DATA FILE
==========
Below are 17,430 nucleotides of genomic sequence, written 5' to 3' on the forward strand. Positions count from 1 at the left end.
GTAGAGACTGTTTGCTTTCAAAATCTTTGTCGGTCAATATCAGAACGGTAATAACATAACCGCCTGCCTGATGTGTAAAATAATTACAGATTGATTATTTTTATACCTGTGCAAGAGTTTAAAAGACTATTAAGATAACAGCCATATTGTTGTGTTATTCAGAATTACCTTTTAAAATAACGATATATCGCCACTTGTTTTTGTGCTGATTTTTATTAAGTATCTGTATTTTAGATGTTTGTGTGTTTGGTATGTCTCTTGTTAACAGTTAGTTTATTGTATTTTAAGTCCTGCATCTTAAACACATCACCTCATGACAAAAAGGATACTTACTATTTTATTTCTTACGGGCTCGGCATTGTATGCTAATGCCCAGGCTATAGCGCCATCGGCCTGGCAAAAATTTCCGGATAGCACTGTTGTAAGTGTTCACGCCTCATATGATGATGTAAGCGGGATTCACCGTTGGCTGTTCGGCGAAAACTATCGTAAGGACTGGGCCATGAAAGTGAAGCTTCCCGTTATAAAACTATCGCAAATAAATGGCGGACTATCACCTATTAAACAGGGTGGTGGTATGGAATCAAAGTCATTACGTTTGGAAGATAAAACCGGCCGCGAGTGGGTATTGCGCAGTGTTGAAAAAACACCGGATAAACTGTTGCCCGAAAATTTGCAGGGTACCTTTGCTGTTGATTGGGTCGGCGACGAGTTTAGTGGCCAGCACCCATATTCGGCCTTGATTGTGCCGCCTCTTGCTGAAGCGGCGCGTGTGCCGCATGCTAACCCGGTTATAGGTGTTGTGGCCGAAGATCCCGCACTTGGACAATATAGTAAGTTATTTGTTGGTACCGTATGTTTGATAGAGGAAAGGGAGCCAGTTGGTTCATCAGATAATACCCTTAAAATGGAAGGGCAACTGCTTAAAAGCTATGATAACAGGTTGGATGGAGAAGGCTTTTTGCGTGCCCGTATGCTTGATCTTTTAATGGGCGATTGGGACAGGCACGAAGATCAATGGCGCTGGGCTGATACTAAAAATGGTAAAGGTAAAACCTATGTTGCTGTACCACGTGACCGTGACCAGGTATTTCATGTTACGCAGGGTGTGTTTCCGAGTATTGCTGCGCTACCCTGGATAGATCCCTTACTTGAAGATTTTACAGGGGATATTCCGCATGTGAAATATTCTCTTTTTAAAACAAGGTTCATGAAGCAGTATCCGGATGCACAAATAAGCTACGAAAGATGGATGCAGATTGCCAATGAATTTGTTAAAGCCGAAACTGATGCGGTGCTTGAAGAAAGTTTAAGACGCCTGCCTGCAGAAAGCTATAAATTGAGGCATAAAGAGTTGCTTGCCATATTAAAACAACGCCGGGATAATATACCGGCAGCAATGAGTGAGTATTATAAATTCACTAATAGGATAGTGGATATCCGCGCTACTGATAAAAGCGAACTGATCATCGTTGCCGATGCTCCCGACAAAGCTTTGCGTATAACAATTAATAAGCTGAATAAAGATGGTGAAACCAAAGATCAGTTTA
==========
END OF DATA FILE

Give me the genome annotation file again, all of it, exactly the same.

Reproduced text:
Below are 17,430 nucleotides of genomic sequence, written 5' to 3' on the forward strand. Positions count from 1 at the left end.
GTAGAGACTGTTTGCTTTCAAAATCTTTGTCGGTCAATATCAGAACGGTAATAACATAACCGCCTGCCTGATGTGTAAAATAATTACAGATTGATTATTTTTATACCTGTGCAAGAGTTTAAAAGACTATTAAGATAACAGCCATATTGTTGTGTTATTCAGAATTACCTTTTAAAATAACGATATATCGCCACTTGTTTTTGTGCTGATTTTTATTAAGTATCTGTATTTTAGATGTTTGTGTGTTTGGTATGTCTCTTGTTAACAGTTAGTTTATTGTATTTTAAGTCCTGCATCTTAAACACATCACCTCATGACAAAAAGGATACTTACTATTTTATTTCTTACGGGCTCGGCATTGTATGCTAATGCCCAGGCTATAGCGCCATCGGCCTGGCAAAAATTTCCGGATAGCACTGTTGTAAGTGTTCACGCCTCATATGATGATGTAAGCGGGATTCACCGTTGGCTGTTCGGCGAAAACTATCGTAAGGACTGGGCCATGAAAGTGAAGCTTCCCGTTATAAAACTATCGCAAATAAATGGCGGACTATCACCTATTAAACAGGGTGGTGGTATGGAATCAAAGTCATTACGTTTGGAAGATAAAACCGGCCGCGAGTGGGTATTGCGCAGTGTTGAAAAAACACCGGATAAACTGTTGCCCGAAAATTTGCAGGGTACCTTTGCTGTTGATTGGGTCGGCGACGAGTTTAGTGGCCAGCACCCATATTCGGCCTTGATTGTGCCGCCTCTTGCTGAAGCGGCGCGTGTGCCGCATGCTAACCCGGTTATAGGTGTTGTGGCCGAAGATCCCGCACTTGGACAATATAGTAAGTTATTTGTTGGTACCGTATGTTTGATAGAGGAAAGGGAGCCAGTTGGTTCATCAGATAATACCCTTAAAATGGAAGGGCAACTGCTTAAAAGCTATGATAACAGGTTGGATGGAGAAGGCTTTTTGCGTGCCCGTATGCTTGATCTTTTAATGGGCGATTGGGACAGGCACGAAGATCAATGGCGCTGGGCTGATACTAAAAATGGTAAAGGTAAAACCTATGTTGCTGTACCACGTGACCGTGACCAGGTATTTCATGTTACGCAGGGTGTGTTTCCGAGTATTGCTGCGCTACCCTGGATAGATCCCTTACTTGAAGATTTTACAGGGGATATTCCGCATGTGAAATATTCTCTTTTTAAAACAAGGTTCATGAAGCAGTATCCGGATGCACAAATAAGCTACGAAAGATGGATGCAGATTGCCAATGAATTTGTTAAAGCCGAAACTGATGCGGTGCTTGAAGAAAGTTTAAGACGCCTGCCTGCAGAAAGCTATAAATTGAGGCATAAAGAGTTGCTTGCCATATTAAAACAACGCCGGGATAATATACCGGCAGCAATGAGTGAGTATTATAAATTCACTAATAGGATAGTGGATATCCGCGCTACTGATAAAAGCGAACTGATCATCGTTGCCGATGCTCCCGACAAAGCTTTGCGTATAACAATTAATAAGCTGAATAAAGATGGTGAAACCAAAGATCAGTTTA